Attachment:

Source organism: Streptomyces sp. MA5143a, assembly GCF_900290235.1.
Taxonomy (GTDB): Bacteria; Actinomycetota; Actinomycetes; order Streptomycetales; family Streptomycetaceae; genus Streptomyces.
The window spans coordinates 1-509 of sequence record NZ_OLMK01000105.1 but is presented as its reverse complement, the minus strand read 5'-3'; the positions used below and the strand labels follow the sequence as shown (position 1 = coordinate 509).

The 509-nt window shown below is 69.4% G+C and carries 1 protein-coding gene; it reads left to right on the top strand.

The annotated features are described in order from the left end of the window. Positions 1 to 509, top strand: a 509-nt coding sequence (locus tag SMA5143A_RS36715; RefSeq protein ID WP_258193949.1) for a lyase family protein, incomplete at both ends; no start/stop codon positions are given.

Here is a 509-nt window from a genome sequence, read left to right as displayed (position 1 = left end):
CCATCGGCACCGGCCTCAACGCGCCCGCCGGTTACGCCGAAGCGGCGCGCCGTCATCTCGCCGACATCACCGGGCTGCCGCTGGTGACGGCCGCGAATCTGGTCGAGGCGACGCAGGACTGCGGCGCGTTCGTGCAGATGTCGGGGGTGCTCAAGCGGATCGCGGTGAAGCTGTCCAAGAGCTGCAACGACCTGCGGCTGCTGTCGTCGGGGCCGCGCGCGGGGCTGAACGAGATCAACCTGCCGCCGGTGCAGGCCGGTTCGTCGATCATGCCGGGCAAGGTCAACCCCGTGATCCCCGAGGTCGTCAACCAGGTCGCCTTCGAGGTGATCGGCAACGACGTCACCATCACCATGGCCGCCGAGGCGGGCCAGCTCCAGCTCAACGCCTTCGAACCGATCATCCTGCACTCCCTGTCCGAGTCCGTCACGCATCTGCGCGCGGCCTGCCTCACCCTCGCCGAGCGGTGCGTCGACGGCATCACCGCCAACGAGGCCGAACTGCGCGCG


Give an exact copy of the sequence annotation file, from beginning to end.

Source organism: Streptomyces sp. MA5143a, assembly GCF_900290235.1.
Taxonomy (GTDB): Bacteria; Actinomycetota; Actinomycetes; order Streptomycetales; family Streptomycetaceae; genus Streptomyces.
The window spans coordinates 1-509 of sequence record NZ_OLMK01000105.1 but is presented as its reverse complement, the minus strand read 5'-3'; the positions used below and the strand labels follow the sequence as shown (position 1 = coordinate 509).

The 509-nt window shown below is 69.4% G+C and carries 1 protein-coding gene; it reads left to right on the top strand.

The annotated features are described in order from the left end of the window. Positions 1 to 509, top strand: a 509-nt coding sequence (locus tag SMA5143A_RS36715; RefSeq protein ID WP_258193949.1) for a lyase family protein, incomplete at both ends; no start/stop codon positions are given.

Here is a 509-nt window from a genome sequence, read left to right as displayed (position 1 = left end):
CCATCGGCACCGGCCTCAACGCGCCCGCCGGTTACGCCGAAGCGGCGCGCCGTCATCTCGCCGACATCACCGGGCTGCCGCTGGTGACGGCCGCGAATCTGGTCGAGGCGACGCAGGACTGCGGCGCGTTCGTGCAGATGTCGGGGGTGCTCAAGCGGATCGCGGTGAAGCTGTCCAAGAGCTGCAACGACCTGCGGCTGCTGTCGTCGGGGCCGCGCGCGGGGCTGAACGAGATCAACCTGCCGCCGGTGCAGGCCGGTTCGTCGATCATGCCGGGCAAGGTCAACCCCGTGATCCCCGAGGTCGTCAACCAGGTCGCCTTCGAGGTGATCGGCAACGACGTCACCATCACCATGGCCGCCGAGGCGGGCCAGCTCCAGCTCAACGCCTTCGAACCGATCATCCTGCACTCCCTGTCCGAGTCCGTCACGCATCTGCGCGCGGCCTGCCTCACCCTCGCCGAGCGGTGCGTCGACGGCATCACCGCCAACGAGGCCGAACTGCGCGCG